The paragraph in the Haggadah which immediately follows the Four Questions contains the response to the four questions. A modicum of thought suffices to uncover the answers inherent in its words:

We were slaves to Pharaoh in Egypt, and the L-rd, our G‑d, took us out from there with a strong hand and with an outstretched arm....

Let's review the four questions and demonstrate how our transition from slavery to freedom which is discussed in this paragraph is the reason for all the "strange" practices referenced in the questions. Each one of these practices is symbolic of our slavery, freedom, or both:

1) On all nights we need not dip even once, on this night we do so twice!

Slavery: The salt water into which we dip the karpas (potato, onion, or other vegetable) represents the tears we cried while in Egypt. Similarly, the charoset (fruit-nut paste) into which the bitter herbs are dipped reminds us of the cement we used to create the bricks in Egypt.

Freedom: Dipping food is considered a luxury; a sign of freedom — as opposed to the poor (and enslaved) who eat "dry" and un-dipped foods.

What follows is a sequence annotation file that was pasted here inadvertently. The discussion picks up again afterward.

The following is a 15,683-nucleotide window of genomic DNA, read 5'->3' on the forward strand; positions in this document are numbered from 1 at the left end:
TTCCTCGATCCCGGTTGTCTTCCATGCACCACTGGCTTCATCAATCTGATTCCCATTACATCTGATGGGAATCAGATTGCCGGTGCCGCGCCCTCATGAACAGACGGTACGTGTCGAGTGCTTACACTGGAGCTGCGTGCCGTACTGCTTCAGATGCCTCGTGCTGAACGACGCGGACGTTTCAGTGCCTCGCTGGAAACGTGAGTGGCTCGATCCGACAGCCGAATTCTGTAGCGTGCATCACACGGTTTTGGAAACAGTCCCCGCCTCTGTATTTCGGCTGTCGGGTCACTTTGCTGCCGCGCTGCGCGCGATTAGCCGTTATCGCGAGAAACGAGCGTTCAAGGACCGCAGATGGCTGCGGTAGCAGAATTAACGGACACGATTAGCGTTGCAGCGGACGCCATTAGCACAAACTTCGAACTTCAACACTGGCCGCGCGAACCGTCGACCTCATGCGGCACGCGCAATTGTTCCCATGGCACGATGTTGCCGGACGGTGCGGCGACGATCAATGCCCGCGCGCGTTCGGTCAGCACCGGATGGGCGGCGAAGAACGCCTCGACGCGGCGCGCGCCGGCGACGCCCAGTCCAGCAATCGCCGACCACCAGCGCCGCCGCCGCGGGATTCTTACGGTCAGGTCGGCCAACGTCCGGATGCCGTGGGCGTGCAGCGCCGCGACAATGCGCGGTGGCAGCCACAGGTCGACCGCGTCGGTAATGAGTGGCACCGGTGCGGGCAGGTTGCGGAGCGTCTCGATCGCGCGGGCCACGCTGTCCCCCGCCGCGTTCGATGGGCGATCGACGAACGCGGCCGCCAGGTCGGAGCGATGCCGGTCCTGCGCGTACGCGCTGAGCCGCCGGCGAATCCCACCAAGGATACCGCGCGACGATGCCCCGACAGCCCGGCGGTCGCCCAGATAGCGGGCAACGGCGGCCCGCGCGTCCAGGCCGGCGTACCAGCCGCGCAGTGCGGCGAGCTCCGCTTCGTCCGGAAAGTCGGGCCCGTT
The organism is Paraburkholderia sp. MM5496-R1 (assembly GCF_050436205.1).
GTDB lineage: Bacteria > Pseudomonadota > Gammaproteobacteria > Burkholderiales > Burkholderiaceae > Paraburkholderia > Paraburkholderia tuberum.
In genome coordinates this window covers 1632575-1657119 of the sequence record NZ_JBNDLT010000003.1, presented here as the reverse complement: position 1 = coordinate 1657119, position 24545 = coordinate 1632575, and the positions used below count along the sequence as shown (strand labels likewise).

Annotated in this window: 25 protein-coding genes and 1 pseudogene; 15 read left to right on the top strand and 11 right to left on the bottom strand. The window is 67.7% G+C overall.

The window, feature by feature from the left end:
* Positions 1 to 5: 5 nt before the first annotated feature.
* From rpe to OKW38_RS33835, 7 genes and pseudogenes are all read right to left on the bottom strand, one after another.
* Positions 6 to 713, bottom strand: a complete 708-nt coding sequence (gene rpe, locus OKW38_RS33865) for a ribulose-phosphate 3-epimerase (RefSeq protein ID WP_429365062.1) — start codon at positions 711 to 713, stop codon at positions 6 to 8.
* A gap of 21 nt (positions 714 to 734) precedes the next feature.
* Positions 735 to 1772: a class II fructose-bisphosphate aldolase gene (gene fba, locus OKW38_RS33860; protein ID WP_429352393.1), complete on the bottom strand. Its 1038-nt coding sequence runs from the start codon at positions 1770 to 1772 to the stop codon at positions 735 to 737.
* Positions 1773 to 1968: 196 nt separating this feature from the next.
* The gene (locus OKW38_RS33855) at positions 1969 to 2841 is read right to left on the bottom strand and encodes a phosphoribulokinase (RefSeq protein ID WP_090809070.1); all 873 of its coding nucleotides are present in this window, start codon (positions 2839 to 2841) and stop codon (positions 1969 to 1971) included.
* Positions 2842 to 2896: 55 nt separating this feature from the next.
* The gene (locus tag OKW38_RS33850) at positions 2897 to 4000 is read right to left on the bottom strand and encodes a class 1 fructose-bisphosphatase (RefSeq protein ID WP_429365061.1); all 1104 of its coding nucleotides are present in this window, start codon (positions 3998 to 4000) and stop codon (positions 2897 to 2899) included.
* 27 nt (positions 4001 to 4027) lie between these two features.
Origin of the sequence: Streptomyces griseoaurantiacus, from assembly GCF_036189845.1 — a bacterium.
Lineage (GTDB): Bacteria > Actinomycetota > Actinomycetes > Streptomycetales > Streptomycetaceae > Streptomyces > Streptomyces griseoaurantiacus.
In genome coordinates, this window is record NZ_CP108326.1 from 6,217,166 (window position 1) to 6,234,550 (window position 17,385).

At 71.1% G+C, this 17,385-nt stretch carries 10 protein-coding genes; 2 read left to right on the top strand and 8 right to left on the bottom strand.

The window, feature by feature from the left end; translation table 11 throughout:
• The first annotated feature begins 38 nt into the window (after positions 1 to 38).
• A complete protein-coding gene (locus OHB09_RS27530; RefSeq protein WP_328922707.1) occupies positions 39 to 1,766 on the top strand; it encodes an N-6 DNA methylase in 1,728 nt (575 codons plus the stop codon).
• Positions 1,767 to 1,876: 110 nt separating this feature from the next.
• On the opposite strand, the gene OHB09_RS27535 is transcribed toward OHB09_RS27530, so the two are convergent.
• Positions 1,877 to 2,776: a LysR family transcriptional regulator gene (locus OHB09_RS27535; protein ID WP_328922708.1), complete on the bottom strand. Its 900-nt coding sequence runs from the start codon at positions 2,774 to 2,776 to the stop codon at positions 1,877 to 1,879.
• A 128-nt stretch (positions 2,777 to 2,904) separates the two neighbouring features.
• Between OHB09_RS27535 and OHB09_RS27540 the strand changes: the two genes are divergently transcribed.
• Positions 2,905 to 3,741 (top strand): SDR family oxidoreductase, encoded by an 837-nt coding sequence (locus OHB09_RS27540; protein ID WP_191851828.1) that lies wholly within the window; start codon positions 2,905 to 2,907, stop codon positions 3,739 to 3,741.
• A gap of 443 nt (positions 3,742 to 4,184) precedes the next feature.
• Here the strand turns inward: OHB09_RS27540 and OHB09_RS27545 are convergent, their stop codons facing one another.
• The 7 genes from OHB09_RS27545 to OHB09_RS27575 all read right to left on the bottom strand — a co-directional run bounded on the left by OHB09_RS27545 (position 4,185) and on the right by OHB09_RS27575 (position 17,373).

2) On all nights we eat chametz or matzah, and on this night only matzah!

Slavery: Matzah was the bread of slaves and poor, it was cheap to produce and easy to make.

Freedom: Matzah also commemorates the fact that the bread did not have enough time to rise when the Jews hastily left Egypt.

3) On all nights we eat any kind of vegetables, and on this night maror!

Slavery: The maror (bitter herbs) reminds us of the bitterness of slavery in Egypt.

4) On all nights we eat sitting upright or reclining, and on this night we all recline!

Freedom: We commemorate our freedom by reclining on cushions like royalty.

Click here for more on the Four Questions, and don't forget to visit our comprehensive Passover study section.

Have a kosher and happy Passover!

Rabbi Dovid Zaklikowski,